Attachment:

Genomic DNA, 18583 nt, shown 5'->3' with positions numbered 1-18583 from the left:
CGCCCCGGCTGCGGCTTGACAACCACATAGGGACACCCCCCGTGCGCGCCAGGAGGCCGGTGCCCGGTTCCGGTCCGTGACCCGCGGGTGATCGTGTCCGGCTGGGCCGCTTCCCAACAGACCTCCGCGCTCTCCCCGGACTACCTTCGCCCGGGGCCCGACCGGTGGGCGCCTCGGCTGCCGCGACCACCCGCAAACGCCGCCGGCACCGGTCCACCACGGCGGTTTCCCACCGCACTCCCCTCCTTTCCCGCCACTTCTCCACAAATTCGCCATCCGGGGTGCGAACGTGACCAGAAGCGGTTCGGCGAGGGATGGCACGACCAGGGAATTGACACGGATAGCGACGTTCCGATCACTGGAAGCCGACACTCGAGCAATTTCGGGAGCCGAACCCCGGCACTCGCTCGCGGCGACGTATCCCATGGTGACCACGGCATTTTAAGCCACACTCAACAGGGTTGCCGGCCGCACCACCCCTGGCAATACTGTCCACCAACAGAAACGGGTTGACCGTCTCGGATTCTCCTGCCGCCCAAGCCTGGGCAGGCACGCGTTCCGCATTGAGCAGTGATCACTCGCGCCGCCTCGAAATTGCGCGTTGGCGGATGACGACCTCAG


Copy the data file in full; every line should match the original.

Genomic DNA, 18583 nt, shown 5'->3' with positions numbered 1-18583 from the left:
CGCCCCGGCTGCGGCTTGACAACCACATAGGGACACCCCCCGTGCGCGCCAGGAGGCCGGTGCCCGGTTCCGGTCCGTGACCCGCGGGTGATCGTGTCCGGCTGGGCCGCTTCCCAACAGACCTCCGCGCTCTCCCCGGACTACCTTCGCCCGGGGCCCGACCGGTGGGCGCCTCGGCTGCCGCGACCACCCGCAAACGCCGCCGGCACCGGTCCACCACGGCGGTTTCCCACCGCACTCCCCTCCTTTCCCGCCACTTCTCCACAAATTCGCCATCCGGGGTGCGAACGTGACCAGAAGCGGTTCGGCGAGGGATGGCACGACCAGGGAATTGACACGGATAGCGACGTTCCGATCACTGGAAGCCGACACTCGAGCAATTTCGGGAGCCGAACCCCGGCACTCGCTCGCGGCGACGTATCCCATGGTGACCACGGCATTTTAAGCCACACTCAACAGGGTTGCCGGCCGCACCACCCCTGGCAATACTGTCCACCAACAGAAACGGGTTGACCGTCTCGGATTCTCCTGCCGCCCAAGCCTGGGCAGGCACGCGTTCCGCATTGAGCAGTGATCACTCGCGCCGCCTCGAAATTGCGCGTTGGCGGATGACGACCTCAG